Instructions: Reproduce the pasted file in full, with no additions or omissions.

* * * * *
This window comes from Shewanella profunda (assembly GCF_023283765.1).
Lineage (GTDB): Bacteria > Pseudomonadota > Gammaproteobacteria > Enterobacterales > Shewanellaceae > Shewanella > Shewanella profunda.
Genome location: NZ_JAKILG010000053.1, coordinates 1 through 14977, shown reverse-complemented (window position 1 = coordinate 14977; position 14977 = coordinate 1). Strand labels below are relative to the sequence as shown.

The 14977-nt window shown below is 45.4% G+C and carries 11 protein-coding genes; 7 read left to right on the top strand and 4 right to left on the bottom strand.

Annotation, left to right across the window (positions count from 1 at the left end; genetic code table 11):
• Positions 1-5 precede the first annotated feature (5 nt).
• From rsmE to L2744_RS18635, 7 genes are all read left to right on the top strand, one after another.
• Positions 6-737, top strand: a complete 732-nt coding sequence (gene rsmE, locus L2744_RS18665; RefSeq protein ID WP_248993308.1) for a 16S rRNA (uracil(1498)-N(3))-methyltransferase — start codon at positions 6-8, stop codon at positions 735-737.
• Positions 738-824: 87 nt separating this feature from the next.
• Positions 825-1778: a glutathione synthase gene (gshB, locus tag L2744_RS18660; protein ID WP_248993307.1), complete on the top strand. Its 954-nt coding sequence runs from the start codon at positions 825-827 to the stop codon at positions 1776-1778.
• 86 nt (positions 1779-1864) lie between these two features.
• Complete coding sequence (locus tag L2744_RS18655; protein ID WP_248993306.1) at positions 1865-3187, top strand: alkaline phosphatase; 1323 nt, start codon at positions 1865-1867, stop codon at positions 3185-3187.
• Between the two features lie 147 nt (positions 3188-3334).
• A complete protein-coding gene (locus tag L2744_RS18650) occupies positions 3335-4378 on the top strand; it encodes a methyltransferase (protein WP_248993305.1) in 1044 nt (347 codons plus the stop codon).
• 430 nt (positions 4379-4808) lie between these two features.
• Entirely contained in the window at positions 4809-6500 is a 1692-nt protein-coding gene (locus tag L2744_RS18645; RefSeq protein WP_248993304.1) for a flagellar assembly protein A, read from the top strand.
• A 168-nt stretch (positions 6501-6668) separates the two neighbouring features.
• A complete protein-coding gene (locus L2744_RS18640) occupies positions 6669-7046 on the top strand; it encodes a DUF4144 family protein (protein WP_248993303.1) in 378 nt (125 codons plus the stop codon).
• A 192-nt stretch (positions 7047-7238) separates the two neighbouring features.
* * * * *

This window comes from Shewanella profunda (assembly GCF_023283765.1).
Lineage (GTDB): Bacteria > Pseudomonadota > Gammaproteobacteria > Enterobacterales > Shewanellaceae > Shewanella > Shewanella profunda.
Genome location: NZ_JAKILG010000053.1, coordinates 1 through 14977, shown reverse-complemented (window position 1 = coordinate 14977; position 14977 = coordinate 1). Strand labels below are relative to the sequence as shown.

The 14977-nt window shown below is 45.4% G+C and carries 11 protein-coding genes; 7 read left to right on the top strand and 4 right to left on the bottom strand.

Annotation, left to right across the window (positions count from 1 at the left end; genetic code table 11):
• Positions 1-5 precede the first annotated feature (5 nt).
• From rsmE to L2744_RS18635, 7 genes are all read left to right on the top strand, one after another.
• Positions 6-737, top strand: a complete 732-nt coding sequence (gene rsmE, locus L2744_RS18665; RefSeq protein ID WP_248993308.1) for a 16S rRNA (uracil(1498)-N(3))-methyltransferase — start codon at positions 6-8, stop codon at positions 735-737.
• Positions 738-824: 87 nt separating this feature from the next.
• Positions 825-1778: a glutathione synthase gene (gshB, locus tag L2744_RS18660; protein ID WP_248993307.1), complete on the top strand. Its 954-nt coding sequence runs from the start codon at positions 825-827 to the stop codon at positions 1776-1778.
• 86 nt (positions 1779-1864) lie between these two features.
• Complete coding sequence (locus tag L2744_RS18655; protein ID WP_248993306.1) at positions 1865-3187, top strand: alkaline phosphatase; 1323 nt, start codon at positions 1865-1867, stop codon at positions 3185-3187.
• Between the two features lie 147 nt (positions 3188-3334).
• A complete protein-coding gene (locus tag L2744_RS18650) occupies positions 3335-4378 on the top strand; it encodes a methyltransferase (protein WP_248993305.1) in 1044 nt (347 codons plus the stop codon).
• 430 nt (positions 4379-4808) lie between these two features.
• Entirely contained in the window at positions 4809-6500 is a 1692-nt protein-coding gene (locus tag L2744_RS18645; RefSeq protein WP_248993304.1) for a flagellar assembly protein A, read from the top strand.
• A 168-nt stretch (positions 6501-6668) separates the two neighbouring features.
• A complete protein-coding gene (locus L2744_RS18640) occupies positions 6669-7046 on the top strand; it encodes a DUF4144 family protein (protein WP_248993303.1) in 378 nt (125 codons plus the stop codon).
• A 192-nt stretch (positions 7047-7238) separates the two neighbouring features.